Santa Cruz Tech Beat


Rising stars garner national attention in gaming

By Jonathan Partridge
Contributor, Santa Cruz Tech Beat

January 20, 2015 — Santa Cruz, CA

UC Santa Cruz graduate students have been recognized this month for their innovative video game concepts.

On January 5, Forbes magazine named Deirdra “Squinky” Kiai as one of “30 Under 30 In Games.” Kiai previously received honors in last year’s International Games Festival competition for the game Dominique Pamplemousse in “It’s All Over Once The Fat Lady Sings!

The same week, UC Santa Cruz graduate students Aaron A. Reed and Jacob Garbe were named International Games Festival finalists for Excellence in Narrative for their game Ice-Bound, while receiving an honorable mention for the festival’s prestigious Nuovo award.

Such honors speak to the caliber of graduate students in game design who are attending the university, according to Noah Wardrip-Fruin, Associate Professor of Computational Media and former Director of UCSC’s Digital Arts and New Media program.

Grad student makes Forbes’ A-list

Deirdra "Squinky" Kiai was recently listed in Forbes 30 Under 30 in Games. (Photo credit: Forbes website)

Deirdra “Squinky” Kiai was recently named in Forbes 30 Under 30 in Games. (Photo credit: Forbes website)

Kiai, a second-year student in UCSC’s Digital Arts and New Media master’s program, expressed delight at being named in Forbes among esteemed members of the gaming industry.

“My reaction is pleasant surprise, particularly given that my work, which is rather offbeat and non-mainstream, has been deemed worthy of inclusion next to CEOs and famous Youtube stars,” Kiai said.

Humble Bundle cofounder Jeffrey Rosen, video game commentator Felix “PewDiePie” Kjellberg, and Threes! mobile game producer Asher Vollmer were among some of the other game industry members listed in the article.

The listing in Forbes comes after Kiai was nominated for the Seumas McNally Grand Prize in last year’s IGF competition for the offbeat claymation comedy Dominique Pamplemousse in “It’s All Over Once The Fat Lady Sings!” That game featured a character of ambiguous gender, portraying lighthearted music and claymation figures while focusing on deeper issues such as sexual identity and the economy.

Kiai, who does not identify with any specific gender, regularly produces games that focus on gender and race among other social topics. For instance, Kiai created Quing’s Quest VII: The Death of Videogames!, a parody of the 1980s King’s Quest series, featuring a “young monarch of mysterious and indistinct gender,” and has also produced several interactive cartoon games.

Reed said he was glad that Kiai’s work is being honored, and happy to see recognition for video games that are personal and meaningful in nature.

“I think it’s really fantastic,” he said. “More and more people are recognizing auteur gamemakers in the same way that you have auteur directors.”

Students turn heads with wintry tale

Reed and Garbe, both PhD students in Computer Science who graduated from UC Santa Cruz’s Digital ArtsIce-bound and New Media program, already received a 2014 IndieCade Prize for Story and World Design for Ice-Bound when they learned they were named as finalists in IGF this year. The annual competition, which is often described as the Sundance of video game festivals, will take place March 4 through 6 in San Francisco.


UC Santa Cruz graduate students Jacob Garbe and Aaron A. Reed were named International Games Festival finalists for Excellence in Narrative for their game Ice-Bound. (contributed)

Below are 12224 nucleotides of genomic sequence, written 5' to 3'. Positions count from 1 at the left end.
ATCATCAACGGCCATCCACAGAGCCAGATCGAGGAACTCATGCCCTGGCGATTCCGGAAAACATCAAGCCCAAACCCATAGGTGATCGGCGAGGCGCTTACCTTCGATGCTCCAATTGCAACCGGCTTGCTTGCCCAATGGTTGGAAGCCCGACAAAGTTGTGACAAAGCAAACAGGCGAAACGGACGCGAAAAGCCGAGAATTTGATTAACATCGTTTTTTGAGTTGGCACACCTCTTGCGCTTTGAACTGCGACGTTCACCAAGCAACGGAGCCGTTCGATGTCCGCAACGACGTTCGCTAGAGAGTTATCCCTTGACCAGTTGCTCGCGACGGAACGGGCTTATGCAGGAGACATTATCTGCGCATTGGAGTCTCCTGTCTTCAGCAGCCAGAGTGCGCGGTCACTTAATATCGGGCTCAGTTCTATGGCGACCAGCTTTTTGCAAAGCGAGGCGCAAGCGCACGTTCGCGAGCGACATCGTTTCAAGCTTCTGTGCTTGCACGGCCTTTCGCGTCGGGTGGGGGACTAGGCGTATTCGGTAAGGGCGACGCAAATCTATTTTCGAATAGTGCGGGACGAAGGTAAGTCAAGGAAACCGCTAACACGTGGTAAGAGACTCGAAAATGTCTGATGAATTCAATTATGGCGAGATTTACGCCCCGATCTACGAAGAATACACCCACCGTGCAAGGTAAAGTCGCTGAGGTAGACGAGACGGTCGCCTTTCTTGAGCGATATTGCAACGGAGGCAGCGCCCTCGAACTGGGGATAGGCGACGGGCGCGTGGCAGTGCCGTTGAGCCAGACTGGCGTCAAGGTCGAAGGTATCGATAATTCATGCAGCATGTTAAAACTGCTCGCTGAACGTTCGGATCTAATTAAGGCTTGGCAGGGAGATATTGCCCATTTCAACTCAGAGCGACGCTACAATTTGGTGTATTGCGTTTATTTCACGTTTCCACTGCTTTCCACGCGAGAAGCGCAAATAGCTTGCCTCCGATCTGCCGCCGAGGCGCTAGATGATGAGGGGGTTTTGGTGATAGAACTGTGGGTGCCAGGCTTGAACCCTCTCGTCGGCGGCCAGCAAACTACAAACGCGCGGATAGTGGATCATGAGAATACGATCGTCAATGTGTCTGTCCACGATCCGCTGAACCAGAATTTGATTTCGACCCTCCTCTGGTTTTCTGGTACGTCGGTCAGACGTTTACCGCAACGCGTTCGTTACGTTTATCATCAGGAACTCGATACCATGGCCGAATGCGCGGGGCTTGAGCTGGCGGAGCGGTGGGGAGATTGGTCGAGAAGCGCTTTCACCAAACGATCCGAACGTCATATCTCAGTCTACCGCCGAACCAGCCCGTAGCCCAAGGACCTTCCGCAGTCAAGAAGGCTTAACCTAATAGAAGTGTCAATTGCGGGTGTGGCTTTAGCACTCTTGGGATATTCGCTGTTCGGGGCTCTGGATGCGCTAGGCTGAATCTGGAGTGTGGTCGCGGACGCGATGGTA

“It’s really awesome!” Reed said of the honor, adding that it was particularly great to be nominated in the narrative category among so many highly qualified entrants.

Garbe said he is also looking forward to the upcoming festival, as it will provide an opportunity to offer the game more exposure.

Ice-Bound, slated to be released to the public in late spring or early summer, runs on iPads 2 and newer and on PCs with webcams. The game combines interactive storytelling with an accompanying augmented reality-enabled picture book.

In the game, which is set on an abandoned polar base, a publisher commissions an artificial intelligence recreation of a famous author to allow the writer’s unfinished masterpiece to be completed. Players use an app to arrange a map of possible stories – the pieces of a fictional novel called “Ice-Bound” – while interacting with the AI simulacrum. The game contains six to 12 hours of play, with thousands of different outcomes that players help determine.

Garbe and Reed have raised nearly $20,000 for the project through a Kickstarter campaign, and they are still taking pre-orders for the game. Looking ahead, Ice-Bound’s creators say they hope to sell all 2,000 of the augmented reality books that are produced during the first printing.

Reed said he appreciated UC Santa Cruz’s support of video game developers who produce experimental work. He was happy to see Ice-Bound get exposure at a venue such as IGF, rather than seeing such avant-garde works “locked up in academia.”

“It’s really important to be to show that these can be playable experiences,” he said.

UC Santa Cruz offers a rare interdisciplinary community where students with a passion for computer science and the arts can blend their interests, Wardrip-Fruin said. Both the university and the community at large have helped attract such students, as the “Keep Santa Cruz Weird” vibe makes the region a great place for people who wish to push the boundaries of what gaming can be, he said.


Jonathan Partridge is a freelance writer and online media strategist who loves to share stories about exciting happenings in Santa Cruz County. He can be reached at




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